Find out all you need to know about e-bike battery efficiency. From charging to costs and upgrades, your questions have been answered. Read now.
All You Need to Know About E-Bike Battery Efficiency
Maybe you’ve bought your first electric bike, or you’re just wanting to know more about this great bit of active gear you’ve been riding. It’s no secret – e-bikes have transformed the cycling world, allowing more people to experience the joys of pedalling. From commuters to fitness beginners, e-bikes are an accessible accessory for transport and fitness. But how well do you know your e-bike?
Here, we explore some of your most commonly asked questions about electric bikes, clarifying your queries and satisfying your cycling uncertainties.
How far can you go on an electric bike?
This depends on the type of electric bike that you buy and the type of terrain you cycle on. You may expect lower-price electric bikes to have a range of up to 20 miles before they need a recharge. Meanwhile, higher spec electric bikes are likely to run for up to 60 miles before they empty their batteries. The range will vary in between.
Also, consider where and how you cycle. Uphill terrains will use more energy than downhill rides if you rely on your motor. Smoother roads are also more energy efficient than riding on high-friction muddy paths.
However, if your electric bicycle does run out of charge, you won’t be stranded. An electric bike that has run out of juice is just a bicycle. Plain and simple. You’ll still be able to cycle home – it may just take some extra leg work.
How much does it cost to charge an e-bike?
Again, this can depend. Consider the size and efficiency of your battery. If you have a small battery, of course, it will be cheaper to charge. You will have to charge it more frequently, however. Equally, you’ll likely be forking out to repeatedly charge a less-efficient battery.
Overall, if considering the cost of distance, electric bikes usually cost only 8 to 12 pence to run per mile. This is an extreme saving when you consider that the average small car can cost 30 to 150 pence per mile to run.
How long do e-bike batteries last?
A typical e-bike battery will last between two and four years. Again, it’s going to depend on how often you use it and how you treat the battery. Treating your battery with care can make all the difference in extending its life.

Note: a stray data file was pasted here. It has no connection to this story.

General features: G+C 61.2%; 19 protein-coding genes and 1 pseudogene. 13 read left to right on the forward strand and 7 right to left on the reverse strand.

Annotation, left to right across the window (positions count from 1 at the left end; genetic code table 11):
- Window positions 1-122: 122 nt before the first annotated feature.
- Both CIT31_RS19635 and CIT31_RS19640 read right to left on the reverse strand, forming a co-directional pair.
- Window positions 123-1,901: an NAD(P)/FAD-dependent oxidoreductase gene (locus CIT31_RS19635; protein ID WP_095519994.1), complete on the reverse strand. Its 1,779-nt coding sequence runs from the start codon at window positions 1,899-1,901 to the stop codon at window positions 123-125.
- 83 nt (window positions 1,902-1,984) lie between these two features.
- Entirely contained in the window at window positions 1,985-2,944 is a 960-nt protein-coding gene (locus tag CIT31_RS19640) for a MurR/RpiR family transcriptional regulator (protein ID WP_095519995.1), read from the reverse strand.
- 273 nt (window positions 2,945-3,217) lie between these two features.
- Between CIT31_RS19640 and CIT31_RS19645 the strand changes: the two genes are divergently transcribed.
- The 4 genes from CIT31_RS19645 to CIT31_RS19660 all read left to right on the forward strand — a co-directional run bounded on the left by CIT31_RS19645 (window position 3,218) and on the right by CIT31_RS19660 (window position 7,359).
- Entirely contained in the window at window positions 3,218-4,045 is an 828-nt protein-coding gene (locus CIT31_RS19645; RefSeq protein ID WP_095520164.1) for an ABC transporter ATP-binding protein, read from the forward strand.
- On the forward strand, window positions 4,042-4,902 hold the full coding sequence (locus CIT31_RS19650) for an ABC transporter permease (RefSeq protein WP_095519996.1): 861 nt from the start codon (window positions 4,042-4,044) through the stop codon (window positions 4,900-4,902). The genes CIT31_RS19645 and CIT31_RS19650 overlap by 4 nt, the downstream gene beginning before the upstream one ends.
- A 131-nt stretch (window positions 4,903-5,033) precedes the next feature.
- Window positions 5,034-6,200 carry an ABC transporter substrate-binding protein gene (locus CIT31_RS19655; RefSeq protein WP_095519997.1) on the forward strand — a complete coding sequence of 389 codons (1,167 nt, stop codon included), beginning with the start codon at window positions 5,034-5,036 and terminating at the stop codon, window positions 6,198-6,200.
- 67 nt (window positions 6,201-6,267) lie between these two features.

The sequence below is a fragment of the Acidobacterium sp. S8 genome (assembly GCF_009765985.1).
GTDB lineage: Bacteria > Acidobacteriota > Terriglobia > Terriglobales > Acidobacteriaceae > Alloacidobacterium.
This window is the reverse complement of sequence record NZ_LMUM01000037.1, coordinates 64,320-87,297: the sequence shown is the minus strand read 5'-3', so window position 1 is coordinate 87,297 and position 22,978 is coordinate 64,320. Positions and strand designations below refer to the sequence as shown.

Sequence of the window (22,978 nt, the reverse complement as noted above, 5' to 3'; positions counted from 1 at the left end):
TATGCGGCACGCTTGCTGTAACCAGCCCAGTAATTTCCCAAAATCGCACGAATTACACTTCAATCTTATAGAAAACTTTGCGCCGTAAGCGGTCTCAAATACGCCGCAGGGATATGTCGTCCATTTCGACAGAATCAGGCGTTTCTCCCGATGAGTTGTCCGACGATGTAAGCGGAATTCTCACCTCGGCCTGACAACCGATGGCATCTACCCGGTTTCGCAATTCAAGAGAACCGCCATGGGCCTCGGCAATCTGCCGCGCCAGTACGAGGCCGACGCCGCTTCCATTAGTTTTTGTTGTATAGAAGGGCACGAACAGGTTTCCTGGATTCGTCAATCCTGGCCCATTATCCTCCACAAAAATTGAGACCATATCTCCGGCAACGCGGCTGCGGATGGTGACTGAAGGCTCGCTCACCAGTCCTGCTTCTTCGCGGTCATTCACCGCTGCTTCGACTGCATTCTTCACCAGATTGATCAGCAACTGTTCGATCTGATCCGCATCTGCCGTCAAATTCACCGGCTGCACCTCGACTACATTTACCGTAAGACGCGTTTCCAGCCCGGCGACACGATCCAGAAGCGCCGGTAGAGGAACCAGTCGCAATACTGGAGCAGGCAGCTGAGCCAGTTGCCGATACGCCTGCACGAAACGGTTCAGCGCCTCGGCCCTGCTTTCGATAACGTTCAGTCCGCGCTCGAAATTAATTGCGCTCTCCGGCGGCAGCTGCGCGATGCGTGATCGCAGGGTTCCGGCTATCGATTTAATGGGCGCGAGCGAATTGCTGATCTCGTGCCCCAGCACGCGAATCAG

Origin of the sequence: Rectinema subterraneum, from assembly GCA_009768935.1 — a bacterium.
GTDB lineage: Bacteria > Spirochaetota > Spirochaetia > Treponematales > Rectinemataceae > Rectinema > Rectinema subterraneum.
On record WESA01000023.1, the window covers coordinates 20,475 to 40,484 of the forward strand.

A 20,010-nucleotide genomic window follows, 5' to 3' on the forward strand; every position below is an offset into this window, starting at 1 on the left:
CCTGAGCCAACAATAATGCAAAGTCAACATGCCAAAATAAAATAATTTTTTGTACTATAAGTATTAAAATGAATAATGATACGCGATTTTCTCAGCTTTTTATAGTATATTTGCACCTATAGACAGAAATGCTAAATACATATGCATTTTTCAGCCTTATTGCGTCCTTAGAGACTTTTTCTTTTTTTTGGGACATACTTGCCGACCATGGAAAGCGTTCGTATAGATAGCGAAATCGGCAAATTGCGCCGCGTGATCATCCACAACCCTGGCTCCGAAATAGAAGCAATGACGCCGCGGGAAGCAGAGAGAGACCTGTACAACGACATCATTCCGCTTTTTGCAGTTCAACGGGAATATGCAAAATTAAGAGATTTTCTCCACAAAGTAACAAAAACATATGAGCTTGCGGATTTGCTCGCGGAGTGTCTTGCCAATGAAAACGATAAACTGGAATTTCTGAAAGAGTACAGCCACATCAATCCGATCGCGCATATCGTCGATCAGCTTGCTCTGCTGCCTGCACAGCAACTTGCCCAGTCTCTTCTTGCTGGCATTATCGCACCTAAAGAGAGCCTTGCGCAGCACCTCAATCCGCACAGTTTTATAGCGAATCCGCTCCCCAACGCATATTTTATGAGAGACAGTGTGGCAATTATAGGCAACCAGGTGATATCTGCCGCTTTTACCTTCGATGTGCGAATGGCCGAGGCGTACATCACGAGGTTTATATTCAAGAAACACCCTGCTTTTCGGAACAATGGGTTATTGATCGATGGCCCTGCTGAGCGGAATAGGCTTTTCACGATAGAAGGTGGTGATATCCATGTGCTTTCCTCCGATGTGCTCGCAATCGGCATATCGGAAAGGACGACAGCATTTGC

To extend the life of your e-bike battery, you should:
- Keep the battery in a cool place, preferably below 20°C
- Keep the battery partially charged in storage, between 40 and 80 per cent
- Do not fully discharge your battery – try and keep it above 50 per cent charge
Do electric bikes charge when you pedal?
Some e-bikes can charge themselves through your pedalling and regenerative braking. However, most do not.
Regenerative braking captures the kinetic and heat energy of braking and converts it into electricity. Regenerative braking can save about 5 to 10 per cent of the energy.
So, if you cycle 10 miles, you may generate an extra mile worth of energy. That being said, most e-bikes get their power from an electrical source.
How often should you charge an e-bike battery?
This depends on how often you use your electric bicycle. There are some good tips to follow, especially if you’ve just bought your electric bike or a new battery.
Firstly, allow a new electric bike battery to charge for 12 hours. This ensures that the current is flowing through all the cells. It also helps condition the battery, ready for a long life of use.
Don’t charge your e-bike battery too regularly, but don’t let the battery fall flat either. Instead, charge your e-bike between 30 and 60 per cent capacity. Don’t overcharge your battery; leave it at about 95 per cent capacity. Finally, don’t store an empty battery.
Can I upgrade my e-bike battery?
E-bike batteries are incredibly durable, so it’s unlikely you’ll need to replace your battery too often. When upgrading or replacing your e-bike battery, you need to ensure that it is compatible with your bike. Your motor will dictate what type of battery you can have. Find out the voltage of your motor and find a battery to match.
An upgraded battery won’t give you an extra speed. Unfortunately, this is entirely dependent on your motor. Besides, electric bikes are subjected to an assisted speed limit of 25kmph in the UK and have a battery limit of 250 Watts.
You may be able to find a more efficient battery for your e-bike, but you should aim for compatibility over anything else.
Your electric bicycle is a great bit of kit, and it’s encouraging to see more bikes on the road for the use of fitness and commuting. If you’re looking for a new electric bike, you can explore a variety of Specialized electric bikes and electric mountain bikes (eMTB), among other brands on the Leisure Lakes Bikes shop. Find your next e-bike online now.